Who can blame Donald Trump for wanting to build overseas?
His home turf, New York City, has become dependent on foreigners who are taking advantage of favorable exchange rates to buy everything from DVDs to penthouses.
“I always liked the sound of a strong dollar until I looked at the bottom line,” Mr. Trump said during a speech last month to several thousand hotel investors at the Waldorf-Astoria hotel. But if a strong dollar returns, he said, “business is going to stop coming to New York.”
Mr. Trump says he is still committed to New York, where his newest property is the Trump SoHo hotel and condominium tower, which is expected to open next year. But he is devoting more of his time to overseas projects, including buildings in India, South Korea, Turkey, Egypt and the United Arab Emirates. In a recent telephone interview, he described each project as the “biggest” and the “best.”
One project, which seems particularly close to Mr. Trump’s heart, hangs in the balance. Two years ago, he announced plans to build what he calls the world’s greatest golf resort on the northeast coast of Scotland, near Aberdeen. The resort, estimated to cost about $2 billion, would include 1,000 condos, 500 luxury villas, a hotel and two golf courses, on 1,400 waterfront acres.
But the project has outraged environmentalists , who say the site chosen by Mr. Trump – with several miles of rugged coastline – should be left undisturbed.
Last year, the government of Aberdeenshire – the 2,400-square-mile district in which the site is located – rejected Mr. Trump’s proposal. But the Scottish cabinet, which has the power to review planning decisions, scheduled a hearing on the plan. In an effort to revive the project, which he says will bring thousands of jobs to the area, Mr. Trump appeared at the Aberdeen Exhibition and Conference Center on June 10, the first day of the hearing. The cabinet is expected to announce its decision later in the summer.
During his two-and-a-half-hour appearance, Mr. Trump praised the site – which is in Balmedie, 13 miles north of Aberdeen – for its natural beauty. But when the Royal Society for the Protection of Birds argued that the landscape should be preserved, according to accounts in the British press, Mr. Trump said that 25,000 birds were being shot each year over his property and that residents were dumping garbage there.
“It’s a total mess,” Mr. Trump was quoted in The Guardian as saying. “When you walk on the site right now it’s sort of disgusting. There are bird carcasses lying all over the place. There are dead animals all over the site that have been shot. There may be some people that are into that. I am not.”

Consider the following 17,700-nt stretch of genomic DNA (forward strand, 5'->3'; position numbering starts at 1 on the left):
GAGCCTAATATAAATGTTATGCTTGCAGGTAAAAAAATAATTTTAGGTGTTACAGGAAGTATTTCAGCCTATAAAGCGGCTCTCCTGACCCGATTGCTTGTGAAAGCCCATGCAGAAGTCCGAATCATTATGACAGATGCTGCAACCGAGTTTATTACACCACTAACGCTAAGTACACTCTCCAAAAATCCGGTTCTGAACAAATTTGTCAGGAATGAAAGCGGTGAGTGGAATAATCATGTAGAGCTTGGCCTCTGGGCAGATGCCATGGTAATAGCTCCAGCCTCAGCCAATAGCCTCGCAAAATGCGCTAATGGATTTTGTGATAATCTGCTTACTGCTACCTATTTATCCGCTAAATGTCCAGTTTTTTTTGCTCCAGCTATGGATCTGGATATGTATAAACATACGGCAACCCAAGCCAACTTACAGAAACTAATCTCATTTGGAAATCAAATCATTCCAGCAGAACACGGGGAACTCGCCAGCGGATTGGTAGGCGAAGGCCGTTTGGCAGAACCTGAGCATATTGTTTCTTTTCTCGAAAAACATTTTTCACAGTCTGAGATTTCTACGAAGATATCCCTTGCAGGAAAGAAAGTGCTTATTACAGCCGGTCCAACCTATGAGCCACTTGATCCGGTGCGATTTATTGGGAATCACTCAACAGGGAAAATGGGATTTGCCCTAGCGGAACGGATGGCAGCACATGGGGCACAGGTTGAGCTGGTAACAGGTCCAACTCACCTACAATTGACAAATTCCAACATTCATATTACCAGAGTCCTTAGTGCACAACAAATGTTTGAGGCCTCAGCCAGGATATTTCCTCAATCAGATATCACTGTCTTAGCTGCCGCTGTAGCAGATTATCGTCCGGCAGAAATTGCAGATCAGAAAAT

Mr. Trump later added: “It’s a killing field. They’re shooting birds. And all we’re going to do is shoot birdies and eagles.”
According to British press accounts, David Tyldesley, a planner hired by the Scottish Wildlife Trust, asked Mr. Trump about Scottish “rambler laws” that would allow birdwatchers and hikers to walk across the site.
Mr. Trump told the inquiry that golfers “would have a problem with people walking all over the course.” Ramblers, he added, could get hit by a golf ball, or break a leg and sue him. (Back in New York, Mr. Trump said, “We go by the laws of Scotland.”)
He was perhaps most combative when he was asked by Martin Ford, a member of the Aberdeenshire Council and an opponent of the project, how he had managed to buy the land without knowing it had been classified by Scotland as a Site of Special Scientific Interest. “You have little understanding of the property you bought or the environmental status of it,” Mr. Ford told him, according to a report by The Associated Press.
According to the Guardian account, Mr. Trump, who said he did know about the site’s designation, replied: “You know, it’s interesting, nobody has ever told me I don’t know how to buy property before. You’re the first one. I appreciate your advice.”
According to reporters at the hearing, Mr. Trump provoked guffaws when he told the inquiry that his proposed golf resort would “enhance” rather than harm the sand dunes. “I consider myself to be an environmentalist in the true sense of the word,” Mr. Trump said.
When asked about compromising the plan to save some of the dunes, Mr. Trump was adamant that there would be no half-measures. The press took that as a sign that Mr. Trump was going to build the resort his way – or not at all.
THE press even criticized his visit to the Scottish Isle of Lewis – where his mother, Mary MacLeod, grew up – as a public relations stunt. (Just before the hearing, Mr. Trump flew to Lewis on his private jet with his sister, Maryanne Trump Barry, a federal judge. A bagpiper greeted them at the airport.)
Back in New York, Mr. Trump, whose mother left Scotland as a young woman, said he believed that he had swayed the Scottish public. “It went very nicely,” he said in a telephone interview. “I think we won all of our points.”
Mr. Trump added that people have called him “brilliant” because he agreed to buy the Scottish site in dollars, before the dollar plummeted in relation to the pound. “I love being called brilliant,” he said, before explaining that his “currency play” was unintentional. “Really,” he said, “dollars are the only thing I deal in.”
Asked if the main street through the Aberdeen project would be named Trump Boulevard, as some British newspapers have reported, he said he hadn’t decided. He added: “But that sounds pretty good to me.”
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